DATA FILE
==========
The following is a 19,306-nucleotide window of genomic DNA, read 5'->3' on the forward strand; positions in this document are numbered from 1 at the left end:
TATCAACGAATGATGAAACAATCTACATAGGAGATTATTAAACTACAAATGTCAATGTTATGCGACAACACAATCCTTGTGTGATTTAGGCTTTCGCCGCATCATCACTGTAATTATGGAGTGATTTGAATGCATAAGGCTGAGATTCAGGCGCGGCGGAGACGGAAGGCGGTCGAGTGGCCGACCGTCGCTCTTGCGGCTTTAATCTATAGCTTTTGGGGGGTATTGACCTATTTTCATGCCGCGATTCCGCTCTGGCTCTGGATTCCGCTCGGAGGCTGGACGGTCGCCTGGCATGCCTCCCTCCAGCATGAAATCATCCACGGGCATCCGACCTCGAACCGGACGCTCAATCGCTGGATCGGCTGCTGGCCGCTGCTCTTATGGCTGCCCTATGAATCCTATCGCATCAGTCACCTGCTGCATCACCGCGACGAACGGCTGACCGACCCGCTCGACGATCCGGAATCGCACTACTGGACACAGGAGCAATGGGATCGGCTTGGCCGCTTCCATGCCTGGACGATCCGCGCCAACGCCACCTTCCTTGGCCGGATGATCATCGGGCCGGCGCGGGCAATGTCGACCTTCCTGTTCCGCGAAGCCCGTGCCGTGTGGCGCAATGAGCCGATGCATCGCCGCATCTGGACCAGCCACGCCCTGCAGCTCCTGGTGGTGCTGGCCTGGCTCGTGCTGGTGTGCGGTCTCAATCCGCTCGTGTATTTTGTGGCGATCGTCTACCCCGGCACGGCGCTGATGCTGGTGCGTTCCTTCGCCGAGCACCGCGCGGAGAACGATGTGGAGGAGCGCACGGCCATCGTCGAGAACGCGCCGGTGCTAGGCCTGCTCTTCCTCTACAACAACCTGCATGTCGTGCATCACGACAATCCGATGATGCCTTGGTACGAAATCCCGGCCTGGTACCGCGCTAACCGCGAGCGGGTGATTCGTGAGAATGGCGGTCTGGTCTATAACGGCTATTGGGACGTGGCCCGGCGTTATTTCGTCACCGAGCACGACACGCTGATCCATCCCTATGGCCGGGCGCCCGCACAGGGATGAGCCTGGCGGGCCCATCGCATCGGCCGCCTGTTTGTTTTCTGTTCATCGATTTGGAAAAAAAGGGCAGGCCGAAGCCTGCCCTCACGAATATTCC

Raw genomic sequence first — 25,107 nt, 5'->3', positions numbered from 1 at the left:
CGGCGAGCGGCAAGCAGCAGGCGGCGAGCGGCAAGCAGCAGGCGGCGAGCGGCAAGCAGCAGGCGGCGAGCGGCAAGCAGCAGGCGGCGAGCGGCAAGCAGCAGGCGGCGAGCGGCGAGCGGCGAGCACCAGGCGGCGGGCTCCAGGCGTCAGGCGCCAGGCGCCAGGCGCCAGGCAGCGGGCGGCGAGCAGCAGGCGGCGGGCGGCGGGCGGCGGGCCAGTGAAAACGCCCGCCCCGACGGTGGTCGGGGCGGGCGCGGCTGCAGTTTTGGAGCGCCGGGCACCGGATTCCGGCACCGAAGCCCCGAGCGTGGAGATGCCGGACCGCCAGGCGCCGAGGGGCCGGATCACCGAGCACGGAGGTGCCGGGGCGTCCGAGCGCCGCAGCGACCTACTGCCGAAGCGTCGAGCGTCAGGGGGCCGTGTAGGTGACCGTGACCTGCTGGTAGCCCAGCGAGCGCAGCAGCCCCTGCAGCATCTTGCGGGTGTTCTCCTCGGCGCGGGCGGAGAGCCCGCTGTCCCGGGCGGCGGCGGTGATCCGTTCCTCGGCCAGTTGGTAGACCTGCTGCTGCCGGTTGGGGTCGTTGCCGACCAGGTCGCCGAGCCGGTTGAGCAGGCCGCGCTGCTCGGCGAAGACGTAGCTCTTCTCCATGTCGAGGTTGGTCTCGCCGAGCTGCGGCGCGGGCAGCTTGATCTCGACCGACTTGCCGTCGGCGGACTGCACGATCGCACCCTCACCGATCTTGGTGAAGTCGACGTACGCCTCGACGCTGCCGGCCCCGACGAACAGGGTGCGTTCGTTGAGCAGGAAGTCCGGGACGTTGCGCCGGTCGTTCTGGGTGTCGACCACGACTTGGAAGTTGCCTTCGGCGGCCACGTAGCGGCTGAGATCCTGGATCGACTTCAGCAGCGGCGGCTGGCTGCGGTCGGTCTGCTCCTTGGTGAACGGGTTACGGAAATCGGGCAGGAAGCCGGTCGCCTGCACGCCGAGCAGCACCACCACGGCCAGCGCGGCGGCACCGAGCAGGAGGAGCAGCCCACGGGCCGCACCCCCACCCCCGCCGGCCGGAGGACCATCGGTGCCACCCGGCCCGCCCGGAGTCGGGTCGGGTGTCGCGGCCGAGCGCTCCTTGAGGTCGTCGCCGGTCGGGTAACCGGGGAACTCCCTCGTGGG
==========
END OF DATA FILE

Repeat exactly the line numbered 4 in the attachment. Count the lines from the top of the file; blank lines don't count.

CGGCGAGCGGCAAGCAGCAGGCGGCGAGCGGCAAGCAGCAGGCGGCGAGCGGCAAGCAGCAGGCGGCGAGCGGCAAGCAGCAGGCGGCGAGCGGCAAGCAGCAGGCGGCGAGCGGCGAGCGGCGAGCACCAGGCGGCGGGCTCCAGGCGTCAGGCGCCAGGCGCCAGGCGCCAGGCAGCGGGCGGCGAGCAGCAGGCGGCGGGCGGCGGGCGGCGGGCCAGTGAAAACGCCCGCCCCGACGGTGGTCGGGGCGGGCGCGGCTGCAGTTTTGGAGCGCCGGGCACCGGATTCCGGCACCGAAGCCCCGAGCGTGGAGATGCCGGACCGCCAGGCGCCGAGGGGCCGGATCACCGAGCACGGAGGTGCCGGGGCGTCCGAGCGCCGCAGCGACCTACTGCCGAAGCGTCGAGCGTCAGGGGGCCGTGTAGGTGACCGTGACCTGCTGGTAGCCCAGCGAGCGCAGCAGCCCCTGCAGCATCTTGCGGGTGTTCTCCTCGGCGCGGGCGGAGAGCCCGCTGTCCCGGGCGGCGGCGGTGATCCGTTCCTCGGCCAGTTGGTAGACCTGCTGCTGCCGGTTGGGGTCGTTGCCGACCAGGTCGCCGAGCCGGTTGAGCAGGCCGCGCTGCTCGGCGAAGACGTAGCTCTTCTCCATGTCGAGGTTGGTCTCGCCGAGCTGCGGCGCGGGCAGCTTGATCTCGACCGACTTGCCGTCGGCGGACTGCACGATCGCACCCTCACCGATCTTGGTGAAGTCGACGTACGCCTCGACGCTGCCGGCCCCGACGAACAGGGTGCGTTCGTTGAGCAGGAAGTCCGGGACGTTGCGCCGGTCGTTCTGGGTGTCGACCACGACTTGGAAGTTGCCTTCGGCGGCCACGTAGCGGCTGAGATCCTGGATCGACTTCAGCAGCGGCGGCTGGCTGCGGTCGGTCTGCTCCTTGGTGAACGGGTTACGGAAATCGGGCAGGAAGCCGGTCGCCTGCACGCCGAGCAGCACCACCACGGCCAGCGCGGCGGCACCGAGCAGGAGGAGCAGCCCACGGGCCGCACCCCCACCCCCGCCGGCCGGAGGACCATCGGTGCCACCCGGCCCGCCCGGAGTCGGGTCGGGTGTCGCGGCCGAGCGCTCCTTGAGGTCGTCGCCGGTCGGGTAACCGGGGAACTCCCTCGTGGG